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What characteristics do Lady Macbeth and Macbeth portray? How and where?

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sophalofa | Student, Grade 9 | eNotes Newbie

Posted January 19, 2010 at 5:01 AM via web

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What characteristics do Lady Macbeth and Macbeth portray? How and where?

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fezziwig | High School Teacher | (Level 1) Assistant Educator

Posted January 19, 2010 at 6:09 AM (Answer #1)

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First, both of them exhibit evil characteristics; this is revealed in the plot to murder Duncan and then later when Macbeth has his best friend murdered and Lady Macduff and her children murdered. And let's not forget Lady Macbeth's famous soliloquy in Act I, scene v, where she asks the "spirits that tend on mortal thoughts" to "unsex" her so she can murder without feeling any compunction. And don't forget how evil Lady Macbeth reveals herself to be when in Act I, scene vii, Macbeth tells her that they "will proceed no further in this business"(I. vii), the "business" being the murdering of King Duncan, She convinces him to do it by saying

I have given suck, and know

How tender 'tis to love the babe that milks me;

I would, while it was smiling in my face,

Have plucked my nipple from his boneless gums,

And dashed the brains out, had I sworn as you

Have done to this.

Macbeth quickly changes his mind, which shows just how easily he can be persuaded by his wife, and just how weak-minded he is. But the evilness of Lady Macbeth is profoundly revealed here; she would kill her own baby before she would back out of killing Duncan had she promised to do so.

Secondly, they both are deceptive; this is shown in their ability "to beguile the time." They both "beguile" King Duncan prior to the murder, and they are able to fool most of the people after Duncan's death with their niffy display of emotion and Lady Macbeth's fainting scene. And don't forget how deceptive Lady Macbeth is in Act III, when Macbeth is in a state of hysteria when he sees Banquo's ghost at dinner; there she tells the guests not to question Macbeth for questions will only enrage his fit, which she says he has been  suffering with since his childhood.

Thirdly, their nefarious ways are fueled by their ambition to become king and queen; it is their ambition that leads them to be so deceptively evil. Macbeth can't stop thinking about becoming king after the witches' prophecy comes true about Macbeth becoming the Thane of Cawdor, for along with that prophecy, they tell him that he will be king too. From that moment on, Macbeth is driven by ambition. It appears that Macbeth has always been driven by ambition; look at the way he fights in battle; he splits Macdonwald in half and then chops off his head. The way he fights and the fact that he won the battles all suggest that Macbeth is highly ambitious.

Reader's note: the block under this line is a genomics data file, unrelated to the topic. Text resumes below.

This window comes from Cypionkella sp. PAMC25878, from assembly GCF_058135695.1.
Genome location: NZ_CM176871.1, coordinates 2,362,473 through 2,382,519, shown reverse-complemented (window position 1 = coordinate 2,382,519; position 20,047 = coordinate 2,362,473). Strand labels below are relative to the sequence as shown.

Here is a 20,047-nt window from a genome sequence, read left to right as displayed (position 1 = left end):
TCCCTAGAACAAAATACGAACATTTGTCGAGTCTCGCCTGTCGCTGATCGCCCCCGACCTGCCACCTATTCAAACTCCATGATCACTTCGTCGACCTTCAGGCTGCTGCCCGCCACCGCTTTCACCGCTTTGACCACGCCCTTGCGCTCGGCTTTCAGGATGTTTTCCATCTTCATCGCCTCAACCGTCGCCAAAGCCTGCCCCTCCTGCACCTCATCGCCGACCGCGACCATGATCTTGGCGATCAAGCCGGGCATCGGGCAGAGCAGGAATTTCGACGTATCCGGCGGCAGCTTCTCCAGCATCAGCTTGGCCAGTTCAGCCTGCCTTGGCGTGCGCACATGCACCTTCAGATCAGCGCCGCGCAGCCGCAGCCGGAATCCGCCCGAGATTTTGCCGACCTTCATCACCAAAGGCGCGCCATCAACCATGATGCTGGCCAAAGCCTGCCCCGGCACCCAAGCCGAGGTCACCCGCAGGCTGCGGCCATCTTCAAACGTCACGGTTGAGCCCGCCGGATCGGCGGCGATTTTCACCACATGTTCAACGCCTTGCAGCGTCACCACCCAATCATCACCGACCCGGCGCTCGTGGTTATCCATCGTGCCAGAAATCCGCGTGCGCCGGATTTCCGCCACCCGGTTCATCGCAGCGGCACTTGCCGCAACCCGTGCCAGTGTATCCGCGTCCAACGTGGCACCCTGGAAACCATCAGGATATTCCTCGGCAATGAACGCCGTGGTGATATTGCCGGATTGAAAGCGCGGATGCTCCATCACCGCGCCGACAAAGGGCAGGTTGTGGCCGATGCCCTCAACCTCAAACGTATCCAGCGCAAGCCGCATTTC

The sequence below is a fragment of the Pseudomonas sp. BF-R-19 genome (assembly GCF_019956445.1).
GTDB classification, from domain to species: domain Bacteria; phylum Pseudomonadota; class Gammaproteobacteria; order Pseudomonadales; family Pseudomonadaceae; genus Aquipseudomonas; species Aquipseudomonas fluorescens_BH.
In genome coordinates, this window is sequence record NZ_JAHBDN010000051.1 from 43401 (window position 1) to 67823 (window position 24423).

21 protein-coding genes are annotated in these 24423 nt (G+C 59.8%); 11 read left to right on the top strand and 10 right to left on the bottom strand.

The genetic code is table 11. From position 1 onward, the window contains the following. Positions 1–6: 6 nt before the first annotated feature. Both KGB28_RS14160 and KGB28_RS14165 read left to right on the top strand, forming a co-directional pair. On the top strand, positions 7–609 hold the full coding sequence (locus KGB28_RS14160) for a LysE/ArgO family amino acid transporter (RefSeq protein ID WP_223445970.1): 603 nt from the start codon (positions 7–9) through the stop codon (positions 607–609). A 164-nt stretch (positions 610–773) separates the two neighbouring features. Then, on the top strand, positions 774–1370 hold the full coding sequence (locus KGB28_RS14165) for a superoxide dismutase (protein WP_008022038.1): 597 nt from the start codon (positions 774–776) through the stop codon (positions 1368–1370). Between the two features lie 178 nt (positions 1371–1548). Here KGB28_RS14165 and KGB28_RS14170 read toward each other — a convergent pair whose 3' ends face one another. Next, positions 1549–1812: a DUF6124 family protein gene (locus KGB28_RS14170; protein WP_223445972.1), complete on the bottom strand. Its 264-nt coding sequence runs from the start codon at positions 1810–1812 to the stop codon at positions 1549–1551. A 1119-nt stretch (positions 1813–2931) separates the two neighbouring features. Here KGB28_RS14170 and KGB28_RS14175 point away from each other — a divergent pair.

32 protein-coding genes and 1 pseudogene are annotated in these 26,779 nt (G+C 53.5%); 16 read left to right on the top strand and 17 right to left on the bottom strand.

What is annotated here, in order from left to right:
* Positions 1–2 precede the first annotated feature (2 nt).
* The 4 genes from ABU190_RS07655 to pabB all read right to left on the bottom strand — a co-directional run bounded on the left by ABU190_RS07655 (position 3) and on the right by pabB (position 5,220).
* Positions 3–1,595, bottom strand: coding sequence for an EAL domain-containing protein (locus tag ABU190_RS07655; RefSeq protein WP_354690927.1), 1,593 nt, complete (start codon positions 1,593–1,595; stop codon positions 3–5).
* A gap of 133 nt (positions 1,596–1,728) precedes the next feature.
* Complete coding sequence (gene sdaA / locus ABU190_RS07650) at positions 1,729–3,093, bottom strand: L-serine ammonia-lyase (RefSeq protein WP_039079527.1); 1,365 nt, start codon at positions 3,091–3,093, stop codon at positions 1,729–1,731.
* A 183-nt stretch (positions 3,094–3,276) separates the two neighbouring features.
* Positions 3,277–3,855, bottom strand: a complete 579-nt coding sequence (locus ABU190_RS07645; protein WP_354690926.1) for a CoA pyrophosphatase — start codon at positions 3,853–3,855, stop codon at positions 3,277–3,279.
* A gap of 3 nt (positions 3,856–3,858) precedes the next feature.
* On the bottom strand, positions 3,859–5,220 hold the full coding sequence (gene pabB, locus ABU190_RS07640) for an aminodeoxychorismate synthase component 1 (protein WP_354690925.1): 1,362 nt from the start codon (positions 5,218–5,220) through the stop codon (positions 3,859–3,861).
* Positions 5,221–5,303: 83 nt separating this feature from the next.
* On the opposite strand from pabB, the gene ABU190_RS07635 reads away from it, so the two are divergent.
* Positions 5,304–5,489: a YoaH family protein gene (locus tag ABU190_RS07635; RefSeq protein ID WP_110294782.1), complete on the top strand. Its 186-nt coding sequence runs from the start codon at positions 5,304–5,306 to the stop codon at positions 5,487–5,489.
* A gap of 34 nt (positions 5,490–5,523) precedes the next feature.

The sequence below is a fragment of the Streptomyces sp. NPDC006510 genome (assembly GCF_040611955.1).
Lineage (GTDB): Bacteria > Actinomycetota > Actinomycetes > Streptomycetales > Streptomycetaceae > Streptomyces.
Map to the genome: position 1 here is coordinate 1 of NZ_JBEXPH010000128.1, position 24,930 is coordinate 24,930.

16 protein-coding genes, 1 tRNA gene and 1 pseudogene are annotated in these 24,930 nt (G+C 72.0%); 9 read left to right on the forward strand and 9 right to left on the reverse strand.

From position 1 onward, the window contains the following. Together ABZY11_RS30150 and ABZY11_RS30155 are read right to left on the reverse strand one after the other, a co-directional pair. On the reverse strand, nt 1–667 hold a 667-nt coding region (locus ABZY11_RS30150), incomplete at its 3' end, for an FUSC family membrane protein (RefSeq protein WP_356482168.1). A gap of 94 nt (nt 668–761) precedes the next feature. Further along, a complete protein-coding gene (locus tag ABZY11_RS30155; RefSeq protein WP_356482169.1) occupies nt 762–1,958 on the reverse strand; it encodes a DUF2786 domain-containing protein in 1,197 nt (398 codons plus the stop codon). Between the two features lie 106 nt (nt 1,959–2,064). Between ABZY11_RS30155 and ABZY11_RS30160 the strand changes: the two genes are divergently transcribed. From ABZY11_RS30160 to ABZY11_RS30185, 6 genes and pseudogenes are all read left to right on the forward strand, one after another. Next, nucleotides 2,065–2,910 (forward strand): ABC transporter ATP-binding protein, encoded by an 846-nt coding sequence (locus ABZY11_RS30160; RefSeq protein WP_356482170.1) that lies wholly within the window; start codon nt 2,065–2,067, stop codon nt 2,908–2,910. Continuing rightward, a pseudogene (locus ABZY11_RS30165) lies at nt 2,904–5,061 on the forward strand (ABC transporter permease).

Lady Macbeth is not without ambition, for after reading Macbeth's letter which gives her an account of the fateful meeting with the witches, she states that Macbeth "shalt be / What thou art promised." If you listen to the tone in these words, there is a proclamation being made here by her; the proclamation is that Macbeth will become king if it's the last thing she does, which, by the way, is.  And to further amplify her ambition, she attempts to sell her soul to the "spirits that tend on moral thoughts," and she does so in a most perverted manner for she beckons them to "come to [her] woman's breasts, And take [her] milk for gall." How's that for ambition?

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pohnpei397 | College Teacher | (Level 3) Distinguished Educator

Posted January 19, 2010 at 5:07 AM (Answer #2)

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I would say Macbeth has two main characteristics.  First, he is very ambitious -- he wants power.  You can see this in the fact that he believes the witches' prophecy and then goes and acts on it (kills Duncan).  Second, he is not very strong-willed. You can see this in how much the idea of killing Duncan scares him before hand (the dagger vision) and how guilty he feels after (can't say "amen").

Lady Macbeth is more forceful, especially early in the play (she pushes Macbeth to kill Duncan).  But then later on she starts to feel guilty for what she has done as well ("out, out, damned spot").

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